IN life everyone has a memory that both permeates the mind and can never being erased.

For me, I will forever be haunted by an unforgettable visit to Auschwitz-Birkenau this year.

I was invited by the Holocaust Educational Trust to accompany more than 100 pupils from across Wales to visit one of the most notorious extermination camps in Nazi-occupied Poland in a one-day visit.

The reason for our visit was simple: to remember the victims of Nazi atrocities, most notably during The Holocaust.

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I met pupils, as well as staff from the Holocaust Educational Trust, at an unsociable hour in Cardiff Airport. And within the hour we were en route to Poland.

As the grandson of a Pole who survived a concentration camp, my knowledge of this dark period in European history is pretty good.

The Holocaust took place between 1941-45, with an aim to exterminate the Jewish population in Europe. By the time World War Two had come to an end in 1945, Nazi Germany had systematically murdered an estimated 17 million people who were deemed "racially inferior". Those who fell victim were primarily Jews, ethnic Poles, Roma people and other Slavs.

But, as I would soon learn, reading something in a textbook is no substitute for seeing it with the naked eye.

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(Tomos Povey reading through a list of victims.)

Once we had arrived in Poland, we were split into groups. I was placed in group four and was fortunate to have the aficionado Jiame Ashworth inculcate us with his unrivalled knowledge.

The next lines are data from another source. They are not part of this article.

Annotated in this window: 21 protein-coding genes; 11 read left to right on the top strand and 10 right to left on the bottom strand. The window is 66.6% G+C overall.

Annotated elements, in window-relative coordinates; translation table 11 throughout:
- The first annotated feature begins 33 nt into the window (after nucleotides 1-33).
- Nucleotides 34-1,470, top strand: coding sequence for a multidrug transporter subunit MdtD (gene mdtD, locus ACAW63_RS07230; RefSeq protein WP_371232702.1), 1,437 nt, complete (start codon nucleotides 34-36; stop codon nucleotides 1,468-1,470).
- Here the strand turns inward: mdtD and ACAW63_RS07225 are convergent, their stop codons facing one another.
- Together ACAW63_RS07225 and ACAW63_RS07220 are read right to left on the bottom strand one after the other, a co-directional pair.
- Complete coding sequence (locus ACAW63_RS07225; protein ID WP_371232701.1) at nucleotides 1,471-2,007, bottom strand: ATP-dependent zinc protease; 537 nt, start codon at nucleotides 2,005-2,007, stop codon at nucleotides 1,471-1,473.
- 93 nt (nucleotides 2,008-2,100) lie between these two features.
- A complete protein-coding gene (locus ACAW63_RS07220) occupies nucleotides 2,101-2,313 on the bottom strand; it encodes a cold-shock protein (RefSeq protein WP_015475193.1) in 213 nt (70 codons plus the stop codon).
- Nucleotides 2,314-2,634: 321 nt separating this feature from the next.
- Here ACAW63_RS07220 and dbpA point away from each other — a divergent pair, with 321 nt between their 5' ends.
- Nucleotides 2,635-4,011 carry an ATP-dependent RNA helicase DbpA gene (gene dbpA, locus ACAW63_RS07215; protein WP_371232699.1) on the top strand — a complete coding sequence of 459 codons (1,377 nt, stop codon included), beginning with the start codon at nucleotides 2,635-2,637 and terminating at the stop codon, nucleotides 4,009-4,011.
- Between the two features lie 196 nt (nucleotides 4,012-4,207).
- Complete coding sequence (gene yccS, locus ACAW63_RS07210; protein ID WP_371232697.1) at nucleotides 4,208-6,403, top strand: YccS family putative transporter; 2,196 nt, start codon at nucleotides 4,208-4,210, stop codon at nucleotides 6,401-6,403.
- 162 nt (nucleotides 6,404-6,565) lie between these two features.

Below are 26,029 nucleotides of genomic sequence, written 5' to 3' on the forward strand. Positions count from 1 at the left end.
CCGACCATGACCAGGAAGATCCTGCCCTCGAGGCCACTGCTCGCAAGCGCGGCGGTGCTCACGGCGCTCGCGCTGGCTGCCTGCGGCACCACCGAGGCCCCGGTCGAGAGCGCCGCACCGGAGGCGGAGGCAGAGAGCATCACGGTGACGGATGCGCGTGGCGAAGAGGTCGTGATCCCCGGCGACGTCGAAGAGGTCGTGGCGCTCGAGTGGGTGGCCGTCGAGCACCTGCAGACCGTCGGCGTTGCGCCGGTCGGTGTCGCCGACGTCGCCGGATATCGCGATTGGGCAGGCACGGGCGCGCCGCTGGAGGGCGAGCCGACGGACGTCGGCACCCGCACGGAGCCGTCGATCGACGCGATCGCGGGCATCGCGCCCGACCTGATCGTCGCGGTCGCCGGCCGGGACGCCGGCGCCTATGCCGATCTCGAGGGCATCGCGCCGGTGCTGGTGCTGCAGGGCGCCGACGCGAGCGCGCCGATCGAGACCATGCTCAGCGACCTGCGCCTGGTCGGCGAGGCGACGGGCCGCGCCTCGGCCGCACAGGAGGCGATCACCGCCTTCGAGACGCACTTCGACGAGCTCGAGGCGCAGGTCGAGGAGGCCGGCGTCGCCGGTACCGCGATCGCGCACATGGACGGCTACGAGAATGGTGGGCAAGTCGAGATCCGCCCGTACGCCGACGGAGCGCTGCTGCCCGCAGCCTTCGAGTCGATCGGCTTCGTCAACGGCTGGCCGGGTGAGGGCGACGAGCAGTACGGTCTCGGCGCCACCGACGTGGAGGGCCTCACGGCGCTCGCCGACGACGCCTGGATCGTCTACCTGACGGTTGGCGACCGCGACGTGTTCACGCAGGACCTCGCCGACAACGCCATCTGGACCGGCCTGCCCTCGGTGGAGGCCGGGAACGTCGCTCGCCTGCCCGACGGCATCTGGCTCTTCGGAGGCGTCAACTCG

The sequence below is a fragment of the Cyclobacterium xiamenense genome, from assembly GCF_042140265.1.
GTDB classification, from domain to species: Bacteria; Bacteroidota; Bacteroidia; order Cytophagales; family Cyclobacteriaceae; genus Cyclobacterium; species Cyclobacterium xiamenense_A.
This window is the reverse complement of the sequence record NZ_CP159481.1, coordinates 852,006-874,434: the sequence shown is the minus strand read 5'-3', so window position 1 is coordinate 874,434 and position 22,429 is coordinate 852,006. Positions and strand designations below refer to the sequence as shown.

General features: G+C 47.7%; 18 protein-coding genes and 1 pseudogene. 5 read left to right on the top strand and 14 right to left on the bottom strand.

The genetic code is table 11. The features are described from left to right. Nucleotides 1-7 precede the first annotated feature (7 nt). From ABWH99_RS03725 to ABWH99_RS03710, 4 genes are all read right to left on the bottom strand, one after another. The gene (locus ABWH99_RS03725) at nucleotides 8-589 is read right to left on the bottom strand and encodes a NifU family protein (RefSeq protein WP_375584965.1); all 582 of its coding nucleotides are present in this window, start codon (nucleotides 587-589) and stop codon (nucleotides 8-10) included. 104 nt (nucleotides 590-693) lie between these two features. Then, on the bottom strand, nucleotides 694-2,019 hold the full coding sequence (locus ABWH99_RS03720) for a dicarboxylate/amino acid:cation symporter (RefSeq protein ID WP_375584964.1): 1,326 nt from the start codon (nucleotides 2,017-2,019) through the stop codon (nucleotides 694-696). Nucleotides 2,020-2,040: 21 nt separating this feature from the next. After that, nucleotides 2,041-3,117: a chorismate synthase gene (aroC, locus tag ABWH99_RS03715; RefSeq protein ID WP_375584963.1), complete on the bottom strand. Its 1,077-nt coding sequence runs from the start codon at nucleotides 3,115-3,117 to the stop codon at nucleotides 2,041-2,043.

The historian firstly led us to Oswiecim - later renamed Auschwitz by Germany - which hitherto the 1939 invasion boasted a significant Jewish population that was well-integrated in society.

Following this, we clambered onto the awaiting buses and were taken to Auschwitz I.

Once there we were greeted with a deathly silence.

We began to walk to the entrance and I noticed perpetual rows of drab-coloured brick buildings.

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(Tomos Povey reading through a list of victims at Auschwitz)

After entering, my eyes swiftly turned to a sign, prominently emblazoned above the main gate which read: 'Arbeit macht frei' (Work sets you free).

The grim reality of what this disingenuous and sinister meaning actually stood for caused me to feel emetic. Perversely the Nazis believed they were setting people "free" - but through the chimney.

Disturbingly, Auschwitz I was not the only site selected to carry out mass slaughter, others included: Belzec, Bergen-Belsen, Dachau, Majdanek, Sobibor and Treblinka.

Auschwitz I had been converted from an army barracks to hold incarcerated Poles. But its true purpose soon sinisterly evolved into an extermination camp, where the Zyklon B pesticide used for gassing was developed. The first victims selected to be gassed were Poles in September 1941.

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We were quickly shown to the belongings plundered from innocent civilians by the SS.

This took my breath away.

It soon became apparent that the Nazis found a use for everything attached to the victim.